Subject: Re: Booting a net4501 with a dumb CF card
To: David Laight <firstname.lastname@example.org>
From: None <email@example.com>
Date: 07/25/2003 10:16:44
On Fri, Jul 25, 2003 at 08:47:10AM +0100, David Laight wrote:
> On Fri, Jul 25, 2003 at 06:20:46AM +0200, Quentin Garnier wrote:
> > Hi,
> > I've finally managed to boot my brand new net4501 box from the (poor) CF
> > card I bought.
> > First I had some geometry issues, but those were easy to solve.
> > Then I was hit by the issue (often described in soekris-tech apparently)
> > of the impossibility of reading more than one sector at a time through INT
> > 13h on the CF card.
> Send the CF card and/or BIOS back to the manufacturer.
Yeah, right :)
Anyway, it works now. I'm not complaining. Besides, I must say the new
bootblocks are neat. Thanks for that.
> CF cards do (at least the ones I've used did) support read commands
> for more than one sector, so it is probably a BIOS bug.
Probably, since NetBSD has no problem after that to read and write the
> The CF cards I used didn't support 'read multiple' (or rather they
> reported a maximum sector count for it of one), but that has nothing
> to do with the ability of the card to return more than one sector
> in a single read operation - there are just separate data transfers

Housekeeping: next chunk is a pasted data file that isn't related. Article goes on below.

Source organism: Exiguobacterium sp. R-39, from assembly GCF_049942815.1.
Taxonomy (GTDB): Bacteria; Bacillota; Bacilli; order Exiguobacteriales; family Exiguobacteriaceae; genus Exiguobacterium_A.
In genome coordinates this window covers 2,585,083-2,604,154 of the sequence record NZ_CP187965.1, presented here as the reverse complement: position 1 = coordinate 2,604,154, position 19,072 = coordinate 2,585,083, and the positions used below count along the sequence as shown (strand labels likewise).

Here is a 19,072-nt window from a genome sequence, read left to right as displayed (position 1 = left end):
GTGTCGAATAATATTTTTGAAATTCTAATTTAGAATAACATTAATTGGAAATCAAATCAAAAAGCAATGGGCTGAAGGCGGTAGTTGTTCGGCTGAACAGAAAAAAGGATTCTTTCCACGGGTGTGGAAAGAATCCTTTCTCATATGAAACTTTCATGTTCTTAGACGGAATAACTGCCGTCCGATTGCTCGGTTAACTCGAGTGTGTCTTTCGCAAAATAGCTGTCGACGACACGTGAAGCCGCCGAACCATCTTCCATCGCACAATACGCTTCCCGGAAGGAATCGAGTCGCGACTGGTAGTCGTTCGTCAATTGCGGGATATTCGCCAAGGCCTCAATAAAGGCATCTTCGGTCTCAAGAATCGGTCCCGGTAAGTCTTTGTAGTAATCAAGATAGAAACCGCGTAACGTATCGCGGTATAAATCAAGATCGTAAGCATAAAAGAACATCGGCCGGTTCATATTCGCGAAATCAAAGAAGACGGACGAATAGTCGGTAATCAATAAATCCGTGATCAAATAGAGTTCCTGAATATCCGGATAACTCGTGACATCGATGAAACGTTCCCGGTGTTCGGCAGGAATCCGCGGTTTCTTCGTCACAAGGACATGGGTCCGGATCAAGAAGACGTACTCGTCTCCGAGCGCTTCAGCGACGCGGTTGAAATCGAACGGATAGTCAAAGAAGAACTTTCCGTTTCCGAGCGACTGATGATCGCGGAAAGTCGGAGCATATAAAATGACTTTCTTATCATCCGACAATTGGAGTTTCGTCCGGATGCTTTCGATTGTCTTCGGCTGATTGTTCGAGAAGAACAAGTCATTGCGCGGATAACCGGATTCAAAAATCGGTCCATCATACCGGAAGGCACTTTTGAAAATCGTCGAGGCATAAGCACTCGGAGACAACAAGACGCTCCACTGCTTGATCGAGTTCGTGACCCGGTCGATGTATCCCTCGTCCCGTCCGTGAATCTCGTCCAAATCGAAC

> for each sector. Indeed NetBSD probably does multi-sector reads.
Before I added the loop, INT 13h returned an error. I haven't
bothered to check what was in %ah.
> IIRC there isn't much space in pbr.S - someone claimed it was 3 bytes
> too big anyway - so some code would have to be removed in order to
> fit the loop in. The code that checks whether the BIOS supports
> LBA reads is a prime candidate (the pbr code must have been read using
> BIOS reads...)
Mmm. Do the PBR suffers the same limitation as the MBR? I mean, does it
have to leave space for a partition table? There's already plenty of
space lost with parameter block.
Including my patch, and under normal building circumstances (TERSE_ERROR
is not defined, nor is NO_LBA_CHECK. MESSAGE_PAUSE is not either, but I
guess that's the default.), the code ends at 0x1d2. Why would that be